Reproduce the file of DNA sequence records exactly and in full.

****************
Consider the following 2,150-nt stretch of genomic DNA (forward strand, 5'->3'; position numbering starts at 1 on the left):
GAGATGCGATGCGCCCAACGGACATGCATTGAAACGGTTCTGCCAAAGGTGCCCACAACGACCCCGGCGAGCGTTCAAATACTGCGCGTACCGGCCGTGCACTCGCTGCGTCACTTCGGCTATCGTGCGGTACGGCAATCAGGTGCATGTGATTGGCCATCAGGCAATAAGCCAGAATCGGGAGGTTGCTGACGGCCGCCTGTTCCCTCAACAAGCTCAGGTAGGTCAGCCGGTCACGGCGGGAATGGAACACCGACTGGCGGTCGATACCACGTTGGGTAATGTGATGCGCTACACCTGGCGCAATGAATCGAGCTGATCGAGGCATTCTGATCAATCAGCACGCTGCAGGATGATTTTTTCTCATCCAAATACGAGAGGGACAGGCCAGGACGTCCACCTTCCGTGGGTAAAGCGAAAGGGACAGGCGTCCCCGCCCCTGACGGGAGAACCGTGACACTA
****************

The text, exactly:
Consider the following 2,150-nt stretch of genomic DNA (forward strand, 5'->3'; position numbering starts at 1 on the left):
GAGATGCGATGCGCCCAACGGACATGCATTGAAACGGTTCTGCCAAAGGTGCCCACAACGACCCCGGCGAGCGTTCAAATACTGCGCGTACCGGCCGTGCACTCGCTGCGTCACTTCGGCTATCGTGCGGTACGGCAATCAGGTGCATGTGATTGGCCATCAGGCAATAAGCCAGAATCGGGAGGTTGCTGACGGCCGCCTGTTCCCTCAACAAGCTCAGGTAGGTCAGCCGGTCACGGCGGGAATGGAACACCGACTGGCGGTCGATACCACGTTGGGTAATGTGATGCGCTACACCTGGCGCAATGAATCGAGCTGATCGAGGCATTCTGATCAATCAGCACGCTGCAGGATGATTTTTTCTCATCCAAATACGAGAGGGACAGGCCAGGACGTCCACCTTCCGTGGGTAAAGCGAAAGGGACAGGCGTCCCCGCCCCTGACGGGAGAACCGTGACACTA